The Smart Money?
With the UK’s Chancellor of the Exchequer suggesting in Davos that should the UK leave the EU at the end of March without a deal it would cause "very significant disruption" and cabinet ministers being openly critical of the idea of the UK allowing a “no deal” Brexit to happen, perhaps the recent strength of Sterling against the Dollar and Sterling is due to Forex investors reading the tealeaves.
Given that every serious commentator says that a disorderly Brexit would cause a run against Sterling and that the British PM has reacted to parliament’s massive and historic rejection of her withdrawal agreement (plan A) largely be re-badging it as Plan B, Sterling should be sliding lower, but it’s not. The British currency started the year at 90.3P to the Euro (3/1/19) but this was prior to the “meaningful vote” when some pundits might have imagined that May’s deal would squeak through as being the “least bad” alternative. Since the eve of the vote, the Euro has slipped from 90.4P to stand at 87.08P (yesterday) whilst the UK government has done a very commendable impression of a headless chicken. Conventional wisdom would suggest that it is defying gravity.
The chances of Mrs May getting Plan B (or A) through parliament without the EU agreeing to remove the so-called backstop from the withdrawal deal are negligible. Neither the DUP nor the ERG seem willing to climb down from their positions of outright rejection of it. The EU is adamant that this will not happen and that negotiations are at an end. Many in the ERG would prefer to see a “no deal” Brexit than the compromise deal that May has brokered and that, currently, is the direction of travel. It is also hard to see how the opposition position to the deal can be changed without May agreeing to a permanent customs union which may spur new discussions with the EU. Should she do this, it is thought that she would trigger a schism within her own party. Many in the Labour party are opposed to Brexit, so it is uncertain if Corbyn could carry his MPs to support such a deal in the first place.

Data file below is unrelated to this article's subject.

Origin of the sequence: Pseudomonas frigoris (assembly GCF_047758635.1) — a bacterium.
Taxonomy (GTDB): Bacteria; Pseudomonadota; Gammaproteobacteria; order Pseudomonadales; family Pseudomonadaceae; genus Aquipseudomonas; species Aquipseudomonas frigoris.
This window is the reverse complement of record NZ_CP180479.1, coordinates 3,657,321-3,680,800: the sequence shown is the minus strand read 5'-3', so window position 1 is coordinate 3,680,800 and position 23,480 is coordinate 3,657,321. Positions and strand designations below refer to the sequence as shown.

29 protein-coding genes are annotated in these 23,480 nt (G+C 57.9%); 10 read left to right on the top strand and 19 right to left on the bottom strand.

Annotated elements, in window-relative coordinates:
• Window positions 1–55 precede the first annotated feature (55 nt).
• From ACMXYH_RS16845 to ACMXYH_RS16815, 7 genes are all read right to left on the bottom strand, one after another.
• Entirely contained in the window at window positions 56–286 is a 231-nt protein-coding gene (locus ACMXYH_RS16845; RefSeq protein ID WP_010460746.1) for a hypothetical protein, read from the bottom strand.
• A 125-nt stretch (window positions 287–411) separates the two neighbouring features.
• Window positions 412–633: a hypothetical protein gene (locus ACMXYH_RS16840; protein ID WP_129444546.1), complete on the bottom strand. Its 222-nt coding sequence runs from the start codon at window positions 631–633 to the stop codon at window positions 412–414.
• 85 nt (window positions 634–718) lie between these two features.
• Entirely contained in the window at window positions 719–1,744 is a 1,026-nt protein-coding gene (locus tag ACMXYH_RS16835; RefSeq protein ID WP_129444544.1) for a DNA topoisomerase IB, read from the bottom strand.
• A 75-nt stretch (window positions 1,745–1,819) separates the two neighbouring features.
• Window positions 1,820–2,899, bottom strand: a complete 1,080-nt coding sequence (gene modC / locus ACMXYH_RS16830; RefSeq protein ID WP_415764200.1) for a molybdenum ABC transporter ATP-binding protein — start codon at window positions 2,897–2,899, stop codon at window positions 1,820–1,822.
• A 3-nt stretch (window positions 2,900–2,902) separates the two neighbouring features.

So the big question is why hasn’t Sterling fallen to new lows rather than rallying against the Euro and the Dollar? Fundamental analysis says it’s headed in the wrong direction. If you want to make a killing on Sterling as it tanks on a “no deal” outcome, you need to get out of it now to a safer bet (the Swiss Franc or the Yen, perhaps) to be in a position to gain from shorting the Pound. It is true that the Swiss Franc and the Yen are gaining against the Euro, but that isn’t the case against Sterling. The answer to this is that investors think May is bluffing and that a no deal Brexit will not happen. This can only happen, for certain, if May rescinds A50 notification and the UK remains in the EU after the end of March.
Whilst parliamentary moves to force May to prevent a hard Brexit could bear fruit, as Michel Barnier pointed out, extension of A50 notice is not a given, so parliament is powerless to force this outcome. Another possibility is that the UK calls a further referendum despite the current objections from May and dithering from Corbyn, but this doesn’t automatically stop a no deal outcome either – the UK would need to ask the EU to extend the notification period to allow the vote to take place (something the EU would almost certainly agree to).
It may be that a substantial part of the Forex investment community has concluded that May is bluffing and will not allow the UK economy to suffer self-inflicted and avoidable harm if her deal cannot be saved. She has the decision to rescind A50 notice in her own hands and has intimated to hard Brexit supporters that failing to back her plan A/B risks there being no Brexit at all. Should this happen, fundamental analysis would suggest that Sterling will rise in value, not fall.